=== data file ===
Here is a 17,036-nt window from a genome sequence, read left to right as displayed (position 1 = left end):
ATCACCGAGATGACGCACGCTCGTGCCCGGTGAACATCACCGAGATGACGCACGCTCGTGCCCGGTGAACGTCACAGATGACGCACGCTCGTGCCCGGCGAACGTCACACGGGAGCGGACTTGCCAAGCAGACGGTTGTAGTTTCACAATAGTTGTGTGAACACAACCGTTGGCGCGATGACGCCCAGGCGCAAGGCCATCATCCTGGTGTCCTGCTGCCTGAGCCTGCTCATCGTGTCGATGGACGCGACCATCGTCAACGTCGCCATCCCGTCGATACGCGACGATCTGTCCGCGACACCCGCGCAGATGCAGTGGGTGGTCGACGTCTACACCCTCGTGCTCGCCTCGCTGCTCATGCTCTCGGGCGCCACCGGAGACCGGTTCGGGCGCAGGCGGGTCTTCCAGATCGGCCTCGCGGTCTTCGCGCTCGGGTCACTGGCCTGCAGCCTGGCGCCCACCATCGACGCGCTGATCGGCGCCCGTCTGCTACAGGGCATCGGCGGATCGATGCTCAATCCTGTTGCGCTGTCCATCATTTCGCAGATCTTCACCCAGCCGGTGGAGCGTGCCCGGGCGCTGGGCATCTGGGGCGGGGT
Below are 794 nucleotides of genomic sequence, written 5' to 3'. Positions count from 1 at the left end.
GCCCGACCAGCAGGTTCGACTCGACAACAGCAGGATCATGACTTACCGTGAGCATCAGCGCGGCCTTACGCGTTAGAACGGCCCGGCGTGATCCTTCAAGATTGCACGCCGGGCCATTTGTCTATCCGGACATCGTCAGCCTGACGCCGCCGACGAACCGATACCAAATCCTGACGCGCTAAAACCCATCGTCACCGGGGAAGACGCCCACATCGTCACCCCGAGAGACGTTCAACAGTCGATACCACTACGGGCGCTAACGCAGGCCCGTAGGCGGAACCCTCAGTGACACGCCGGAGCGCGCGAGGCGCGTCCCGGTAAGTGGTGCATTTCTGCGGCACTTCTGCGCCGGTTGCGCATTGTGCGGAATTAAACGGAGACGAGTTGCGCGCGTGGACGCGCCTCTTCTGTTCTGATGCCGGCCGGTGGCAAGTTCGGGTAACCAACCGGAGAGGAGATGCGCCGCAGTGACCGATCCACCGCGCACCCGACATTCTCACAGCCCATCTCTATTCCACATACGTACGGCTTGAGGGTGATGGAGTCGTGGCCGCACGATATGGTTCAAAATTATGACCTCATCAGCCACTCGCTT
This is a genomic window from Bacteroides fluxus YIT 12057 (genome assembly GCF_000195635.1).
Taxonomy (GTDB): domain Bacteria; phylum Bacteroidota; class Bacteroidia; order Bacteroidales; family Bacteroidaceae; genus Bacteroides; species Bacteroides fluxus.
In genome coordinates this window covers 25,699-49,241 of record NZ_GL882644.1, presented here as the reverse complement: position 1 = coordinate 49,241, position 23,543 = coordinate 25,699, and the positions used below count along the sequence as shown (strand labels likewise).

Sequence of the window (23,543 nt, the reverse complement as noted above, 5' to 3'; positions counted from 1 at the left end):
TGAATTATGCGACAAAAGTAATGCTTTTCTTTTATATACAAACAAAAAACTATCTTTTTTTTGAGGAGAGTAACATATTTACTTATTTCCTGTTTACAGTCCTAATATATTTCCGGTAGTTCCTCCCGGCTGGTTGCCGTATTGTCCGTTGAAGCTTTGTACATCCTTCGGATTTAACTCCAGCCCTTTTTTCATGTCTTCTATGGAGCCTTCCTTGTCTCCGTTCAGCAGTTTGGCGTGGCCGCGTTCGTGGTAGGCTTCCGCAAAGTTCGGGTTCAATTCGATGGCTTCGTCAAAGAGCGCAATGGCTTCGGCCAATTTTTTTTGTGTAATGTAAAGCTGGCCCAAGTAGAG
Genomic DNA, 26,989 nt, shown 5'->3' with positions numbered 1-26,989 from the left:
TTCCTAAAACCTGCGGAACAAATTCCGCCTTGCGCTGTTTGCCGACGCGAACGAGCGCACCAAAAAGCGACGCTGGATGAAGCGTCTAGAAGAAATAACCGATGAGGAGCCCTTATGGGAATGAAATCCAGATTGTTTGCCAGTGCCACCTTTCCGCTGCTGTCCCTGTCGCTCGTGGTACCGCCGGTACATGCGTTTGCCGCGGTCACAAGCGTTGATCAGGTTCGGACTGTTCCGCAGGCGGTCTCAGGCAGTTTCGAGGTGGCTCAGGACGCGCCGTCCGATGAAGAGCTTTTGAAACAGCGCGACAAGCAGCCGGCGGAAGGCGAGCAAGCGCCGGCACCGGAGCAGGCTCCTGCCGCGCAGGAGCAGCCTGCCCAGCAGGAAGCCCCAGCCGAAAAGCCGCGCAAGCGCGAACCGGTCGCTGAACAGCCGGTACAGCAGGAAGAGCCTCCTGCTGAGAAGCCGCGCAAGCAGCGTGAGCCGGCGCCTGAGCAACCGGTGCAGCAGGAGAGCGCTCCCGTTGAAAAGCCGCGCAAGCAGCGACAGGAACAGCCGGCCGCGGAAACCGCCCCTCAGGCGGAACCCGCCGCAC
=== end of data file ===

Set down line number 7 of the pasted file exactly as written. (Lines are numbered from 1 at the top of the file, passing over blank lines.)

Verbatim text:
In genome coordinates this window covers 25,699-49,241 of record NZ_GL882644.1, presented here as the reverse complement: position 1 = coordinate 49,241, position 23,543 = coordinate 25,699, and the positions used below count along the sequence as shown (strand labels likewise).